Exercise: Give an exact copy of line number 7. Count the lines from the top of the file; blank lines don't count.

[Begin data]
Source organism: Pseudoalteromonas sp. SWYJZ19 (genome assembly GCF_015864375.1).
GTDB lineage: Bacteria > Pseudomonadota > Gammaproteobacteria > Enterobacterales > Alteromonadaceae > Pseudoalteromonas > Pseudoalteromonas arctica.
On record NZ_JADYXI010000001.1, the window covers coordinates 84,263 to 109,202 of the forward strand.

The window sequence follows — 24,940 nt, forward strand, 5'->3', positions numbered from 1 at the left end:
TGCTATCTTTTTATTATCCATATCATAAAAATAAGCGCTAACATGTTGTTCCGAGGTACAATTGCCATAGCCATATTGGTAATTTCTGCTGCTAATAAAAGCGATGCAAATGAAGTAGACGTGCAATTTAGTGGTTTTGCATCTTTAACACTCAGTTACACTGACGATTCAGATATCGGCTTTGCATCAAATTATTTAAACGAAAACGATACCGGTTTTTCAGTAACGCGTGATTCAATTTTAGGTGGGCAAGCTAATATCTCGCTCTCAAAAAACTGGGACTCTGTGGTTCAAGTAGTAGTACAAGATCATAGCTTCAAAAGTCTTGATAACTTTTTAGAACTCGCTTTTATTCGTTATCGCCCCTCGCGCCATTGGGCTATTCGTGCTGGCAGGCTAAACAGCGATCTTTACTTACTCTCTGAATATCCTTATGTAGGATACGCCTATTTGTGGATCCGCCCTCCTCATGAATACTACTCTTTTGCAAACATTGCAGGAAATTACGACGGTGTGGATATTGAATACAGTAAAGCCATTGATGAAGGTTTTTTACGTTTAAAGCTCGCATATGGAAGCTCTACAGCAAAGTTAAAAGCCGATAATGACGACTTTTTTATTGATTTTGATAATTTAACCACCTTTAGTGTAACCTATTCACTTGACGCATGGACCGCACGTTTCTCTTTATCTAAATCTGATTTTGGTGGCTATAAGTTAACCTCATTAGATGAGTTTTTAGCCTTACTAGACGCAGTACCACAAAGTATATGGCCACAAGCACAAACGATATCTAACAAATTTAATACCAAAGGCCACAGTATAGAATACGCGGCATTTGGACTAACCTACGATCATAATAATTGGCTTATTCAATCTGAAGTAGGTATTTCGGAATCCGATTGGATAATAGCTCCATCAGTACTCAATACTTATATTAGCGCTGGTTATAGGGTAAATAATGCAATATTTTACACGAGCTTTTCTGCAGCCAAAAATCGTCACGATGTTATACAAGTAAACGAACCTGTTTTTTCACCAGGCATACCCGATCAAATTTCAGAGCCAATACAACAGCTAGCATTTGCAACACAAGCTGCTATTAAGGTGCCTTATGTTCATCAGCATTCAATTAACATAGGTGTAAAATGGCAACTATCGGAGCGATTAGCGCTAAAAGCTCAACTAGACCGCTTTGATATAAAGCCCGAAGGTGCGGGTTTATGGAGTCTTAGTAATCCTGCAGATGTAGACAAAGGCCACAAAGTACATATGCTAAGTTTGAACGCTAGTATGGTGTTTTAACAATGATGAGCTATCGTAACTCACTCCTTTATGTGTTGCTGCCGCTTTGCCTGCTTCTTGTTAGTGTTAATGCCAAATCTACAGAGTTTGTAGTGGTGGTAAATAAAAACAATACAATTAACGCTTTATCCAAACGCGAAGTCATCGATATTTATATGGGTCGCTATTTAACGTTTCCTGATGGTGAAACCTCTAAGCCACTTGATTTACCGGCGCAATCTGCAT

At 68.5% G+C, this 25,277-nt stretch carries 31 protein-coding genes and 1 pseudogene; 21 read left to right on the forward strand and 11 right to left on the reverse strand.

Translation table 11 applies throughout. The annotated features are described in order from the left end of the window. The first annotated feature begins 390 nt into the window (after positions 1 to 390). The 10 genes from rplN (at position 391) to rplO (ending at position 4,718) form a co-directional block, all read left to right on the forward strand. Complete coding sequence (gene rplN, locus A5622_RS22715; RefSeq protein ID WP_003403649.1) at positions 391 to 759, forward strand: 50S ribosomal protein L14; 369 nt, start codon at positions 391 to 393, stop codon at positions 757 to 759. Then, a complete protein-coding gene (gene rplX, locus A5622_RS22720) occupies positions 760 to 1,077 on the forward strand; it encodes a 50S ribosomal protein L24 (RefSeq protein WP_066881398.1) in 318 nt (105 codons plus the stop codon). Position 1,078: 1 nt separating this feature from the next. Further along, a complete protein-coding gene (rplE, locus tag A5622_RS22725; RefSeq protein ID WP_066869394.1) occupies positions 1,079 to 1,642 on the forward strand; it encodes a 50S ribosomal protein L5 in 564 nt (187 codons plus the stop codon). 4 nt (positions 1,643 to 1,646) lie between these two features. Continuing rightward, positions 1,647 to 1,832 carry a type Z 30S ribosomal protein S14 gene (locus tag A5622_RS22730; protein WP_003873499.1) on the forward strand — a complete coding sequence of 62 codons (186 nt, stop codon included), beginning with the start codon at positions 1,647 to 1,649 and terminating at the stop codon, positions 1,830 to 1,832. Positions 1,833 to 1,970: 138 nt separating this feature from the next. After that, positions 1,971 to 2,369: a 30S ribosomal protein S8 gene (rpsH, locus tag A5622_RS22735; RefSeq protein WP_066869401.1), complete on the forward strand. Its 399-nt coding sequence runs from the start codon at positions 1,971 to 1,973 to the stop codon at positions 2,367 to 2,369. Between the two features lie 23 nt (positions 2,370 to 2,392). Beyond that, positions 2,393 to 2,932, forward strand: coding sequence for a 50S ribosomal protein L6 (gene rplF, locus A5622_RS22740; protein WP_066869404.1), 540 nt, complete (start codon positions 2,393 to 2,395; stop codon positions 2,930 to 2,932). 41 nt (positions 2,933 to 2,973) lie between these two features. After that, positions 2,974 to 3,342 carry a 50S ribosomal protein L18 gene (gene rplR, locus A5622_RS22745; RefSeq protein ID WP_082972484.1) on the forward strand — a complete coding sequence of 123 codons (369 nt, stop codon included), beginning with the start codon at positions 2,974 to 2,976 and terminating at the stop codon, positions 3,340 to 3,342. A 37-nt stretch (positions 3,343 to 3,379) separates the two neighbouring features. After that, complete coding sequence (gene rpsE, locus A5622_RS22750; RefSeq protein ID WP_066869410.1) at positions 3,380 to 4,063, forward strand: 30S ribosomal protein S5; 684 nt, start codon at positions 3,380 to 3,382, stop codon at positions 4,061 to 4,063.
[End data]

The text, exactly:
Translation table 11 applies throughout. The annotated features are described in order from the left end of the window. The first annotated feature begins 390 nt into the window (after positions 1 to 390). The 10 genes from rplN (at position 391) to rplO (ending at position 4,718) form a co-directional block, all read left to right on the forward strand. Complete coding sequence (gene rplN, locus A5622_RS22715; RefSeq protein ID WP_003403649.1) at positions 391 to 759, forward strand: 50S ribosomal protein L14; 369 nt, start codon at positions 391 to 393, stop codon at positions 757 to 759. Then, a complete protein-coding gene (gene rplX, locus A5622_RS22720) occupies positions 760 to 1,077 on the forward strand; it encodes a 50S ribosomal protein L24 (RefSeq protein WP_066881398.1) in 318 nt (105 codons plus the stop codon). Position 1,078: 1 nt separating this feature from the next. Further along, a complete protein-coding gene (rplE, locus tag A5622_RS22725; RefSeq protein ID WP_066869394.1) occupies positions 1,079 to 1,642 on the forward strand; it encodes a 50S ribosomal protein L5 in 564 nt (187 codons plus the stop codon). 4 nt (positions 1,643 to 1,646) lie between these two features. Continuing rightward, positions 1,647 to 1,832 carry a type Z 30S ribosomal protein S14 gene (locus tag A5622_RS22730; protein WP_003873499.1) on the forward strand — a complete coding sequence of 62 codons (186 nt, stop codon included), beginning with the start codon at positions 1,647 to 1,649 and terminating at the stop codon, positions 1,830 to 1,832. Positions 1,833 to 1,970: 138 nt separating this feature from the next. After that, positions 1,971 to 2,369: a 30S ribosomal protein S8 gene (rpsH, locus tag A5622_RS22735; RefSeq protein WP_066869401.1), complete on the forward strand. Its 399-nt coding sequence runs from the start codon at positions 1,971 to 1,973 to the stop codon at positions 2,367 to 2,369. Between the two features lie 23 nt (positions 2,370 to 2,392). Beyond that, positions 2,393 to 2,932, forward strand: coding sequence for a 50S ribosomal protein L6 (gene rplF, locus A5622_RS22740; protein WP_066869404.1), 540 nt, complete (start codon positions 2,393 to 2,395; stop codon positions 2,930 to 2,932). 41 nt (positions 2,933 to 2,973) lie between these two features. After that, positions 2,974 to 3,342 carry a 50S ribosomal protein L18 gene (gene rplR, locus A5622_RS22745; RefSeq protein ID WP_082972484.1) on the forward strand — a complete coding sequence of 123 codons (369 nt, stop codon included), beginning with the start codon at positions 2,974 to 2,976 and terminating at the stop codon, positions 3,340 to 3,342. A 37-nt stretch (positions 3,343 to 3,379) separates the two neighbouring features. After that, complete coding sequence (gene rpsE, locus A5622_RS22750; RefSeq protein ID WP_066869410.1) at positions 3,380 to 4,063, forward strand: 30S ribosomal protein S5; 684 nt, start codon at positions 3,380 to 3,382, stop codon at positions 4,061 to 4,063.